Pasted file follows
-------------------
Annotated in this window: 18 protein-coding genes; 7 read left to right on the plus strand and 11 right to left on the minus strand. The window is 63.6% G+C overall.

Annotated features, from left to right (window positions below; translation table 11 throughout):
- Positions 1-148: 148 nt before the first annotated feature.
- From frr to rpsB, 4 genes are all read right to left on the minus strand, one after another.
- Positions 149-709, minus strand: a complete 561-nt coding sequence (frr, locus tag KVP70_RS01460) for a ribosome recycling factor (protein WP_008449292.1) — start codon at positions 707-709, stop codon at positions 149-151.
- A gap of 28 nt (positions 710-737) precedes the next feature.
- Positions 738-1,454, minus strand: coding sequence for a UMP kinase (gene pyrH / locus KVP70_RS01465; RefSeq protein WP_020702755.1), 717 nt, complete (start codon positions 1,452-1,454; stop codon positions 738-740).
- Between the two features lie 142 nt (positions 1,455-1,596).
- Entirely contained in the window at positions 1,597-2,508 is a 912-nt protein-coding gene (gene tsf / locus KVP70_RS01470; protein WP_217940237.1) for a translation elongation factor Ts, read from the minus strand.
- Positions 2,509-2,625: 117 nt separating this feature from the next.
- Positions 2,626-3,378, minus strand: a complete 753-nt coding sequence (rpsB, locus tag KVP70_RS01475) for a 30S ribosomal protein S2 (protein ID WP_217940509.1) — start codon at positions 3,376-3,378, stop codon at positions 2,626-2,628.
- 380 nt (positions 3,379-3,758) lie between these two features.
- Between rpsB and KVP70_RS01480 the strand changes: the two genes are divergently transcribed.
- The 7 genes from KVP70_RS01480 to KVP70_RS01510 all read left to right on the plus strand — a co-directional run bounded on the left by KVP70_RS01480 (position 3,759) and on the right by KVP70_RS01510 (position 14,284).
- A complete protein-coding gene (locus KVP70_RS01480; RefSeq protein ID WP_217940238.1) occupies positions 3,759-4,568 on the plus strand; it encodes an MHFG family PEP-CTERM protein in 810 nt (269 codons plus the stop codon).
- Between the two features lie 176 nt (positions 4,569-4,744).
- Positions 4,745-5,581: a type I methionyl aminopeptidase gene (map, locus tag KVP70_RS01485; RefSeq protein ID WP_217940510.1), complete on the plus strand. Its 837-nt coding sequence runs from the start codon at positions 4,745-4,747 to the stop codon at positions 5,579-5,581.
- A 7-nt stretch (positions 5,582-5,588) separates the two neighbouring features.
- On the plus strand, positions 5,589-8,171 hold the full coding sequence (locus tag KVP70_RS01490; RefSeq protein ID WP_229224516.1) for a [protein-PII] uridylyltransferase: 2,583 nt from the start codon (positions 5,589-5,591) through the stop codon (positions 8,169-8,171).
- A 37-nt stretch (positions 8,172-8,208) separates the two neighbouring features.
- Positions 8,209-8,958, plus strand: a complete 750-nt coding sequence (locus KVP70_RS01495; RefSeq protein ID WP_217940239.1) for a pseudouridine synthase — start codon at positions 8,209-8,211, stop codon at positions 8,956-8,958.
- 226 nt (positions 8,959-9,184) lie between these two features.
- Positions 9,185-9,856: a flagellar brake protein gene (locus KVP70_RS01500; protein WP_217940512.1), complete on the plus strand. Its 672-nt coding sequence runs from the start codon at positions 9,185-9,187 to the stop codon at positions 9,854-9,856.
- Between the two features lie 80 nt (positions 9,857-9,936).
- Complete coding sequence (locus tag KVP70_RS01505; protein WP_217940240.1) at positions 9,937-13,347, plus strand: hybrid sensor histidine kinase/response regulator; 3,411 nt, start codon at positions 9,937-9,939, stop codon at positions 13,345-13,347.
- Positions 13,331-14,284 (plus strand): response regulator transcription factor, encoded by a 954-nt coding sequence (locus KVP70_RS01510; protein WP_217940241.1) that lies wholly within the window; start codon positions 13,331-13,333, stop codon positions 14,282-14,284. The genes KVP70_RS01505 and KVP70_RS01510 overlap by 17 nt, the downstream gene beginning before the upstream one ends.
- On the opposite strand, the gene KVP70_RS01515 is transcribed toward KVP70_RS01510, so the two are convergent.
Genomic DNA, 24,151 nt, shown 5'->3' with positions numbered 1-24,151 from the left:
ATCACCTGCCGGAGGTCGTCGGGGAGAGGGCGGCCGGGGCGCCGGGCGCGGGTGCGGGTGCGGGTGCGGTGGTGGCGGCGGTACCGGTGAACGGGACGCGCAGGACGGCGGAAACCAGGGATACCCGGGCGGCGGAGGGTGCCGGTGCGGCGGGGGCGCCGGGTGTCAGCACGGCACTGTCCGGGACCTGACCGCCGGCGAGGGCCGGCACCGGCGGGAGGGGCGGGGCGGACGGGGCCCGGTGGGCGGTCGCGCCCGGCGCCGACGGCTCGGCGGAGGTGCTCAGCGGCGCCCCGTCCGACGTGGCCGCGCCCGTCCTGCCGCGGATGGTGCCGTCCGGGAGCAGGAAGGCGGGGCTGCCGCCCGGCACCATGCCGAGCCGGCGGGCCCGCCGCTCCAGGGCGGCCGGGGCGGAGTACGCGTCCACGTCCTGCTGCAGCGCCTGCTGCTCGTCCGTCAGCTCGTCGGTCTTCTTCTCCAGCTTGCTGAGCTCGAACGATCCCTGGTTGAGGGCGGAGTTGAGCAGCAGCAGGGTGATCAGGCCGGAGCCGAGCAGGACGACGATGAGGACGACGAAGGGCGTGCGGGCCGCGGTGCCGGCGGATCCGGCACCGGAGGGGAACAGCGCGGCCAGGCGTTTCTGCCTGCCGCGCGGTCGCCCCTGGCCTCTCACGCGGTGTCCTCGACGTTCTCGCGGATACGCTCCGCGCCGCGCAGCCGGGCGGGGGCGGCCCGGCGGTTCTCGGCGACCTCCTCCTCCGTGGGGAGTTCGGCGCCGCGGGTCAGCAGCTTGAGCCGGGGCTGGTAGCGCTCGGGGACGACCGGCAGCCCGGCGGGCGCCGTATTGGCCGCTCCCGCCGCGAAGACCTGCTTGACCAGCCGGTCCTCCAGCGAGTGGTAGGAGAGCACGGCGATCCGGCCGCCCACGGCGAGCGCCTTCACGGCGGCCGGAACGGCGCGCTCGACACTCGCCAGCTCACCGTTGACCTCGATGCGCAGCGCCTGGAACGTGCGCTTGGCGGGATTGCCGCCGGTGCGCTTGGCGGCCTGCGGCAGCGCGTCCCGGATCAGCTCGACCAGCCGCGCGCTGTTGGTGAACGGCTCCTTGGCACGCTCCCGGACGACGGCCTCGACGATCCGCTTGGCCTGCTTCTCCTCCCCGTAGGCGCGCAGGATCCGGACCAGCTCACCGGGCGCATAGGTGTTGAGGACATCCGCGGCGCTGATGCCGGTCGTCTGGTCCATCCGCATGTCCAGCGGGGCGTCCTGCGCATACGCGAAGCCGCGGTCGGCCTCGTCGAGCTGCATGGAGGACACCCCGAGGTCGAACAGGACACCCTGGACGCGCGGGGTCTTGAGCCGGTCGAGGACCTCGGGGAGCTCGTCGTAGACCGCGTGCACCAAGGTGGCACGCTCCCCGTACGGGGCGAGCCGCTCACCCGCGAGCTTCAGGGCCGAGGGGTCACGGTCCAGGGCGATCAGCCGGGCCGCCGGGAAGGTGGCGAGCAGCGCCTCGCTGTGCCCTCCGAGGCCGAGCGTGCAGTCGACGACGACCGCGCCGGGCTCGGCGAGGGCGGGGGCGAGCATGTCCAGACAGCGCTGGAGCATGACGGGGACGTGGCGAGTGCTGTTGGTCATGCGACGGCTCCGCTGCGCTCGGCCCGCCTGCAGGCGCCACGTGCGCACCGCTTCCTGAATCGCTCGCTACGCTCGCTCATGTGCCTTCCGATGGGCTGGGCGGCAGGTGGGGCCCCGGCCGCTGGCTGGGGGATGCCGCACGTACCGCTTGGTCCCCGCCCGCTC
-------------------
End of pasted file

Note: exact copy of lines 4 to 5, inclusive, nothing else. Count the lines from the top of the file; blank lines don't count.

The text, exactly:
- From frr to rpsB, 4 genes are all read right to left on the minus strand, one after another.
- Positions 149-709, minus strand: a complete 561-nt coding sequence (frr, locus tag KVP70_RS01460) for a ribosome recycling factor (protein WP_008449292.1) — start codon at positions 707-709, stop codon at positions 149-151.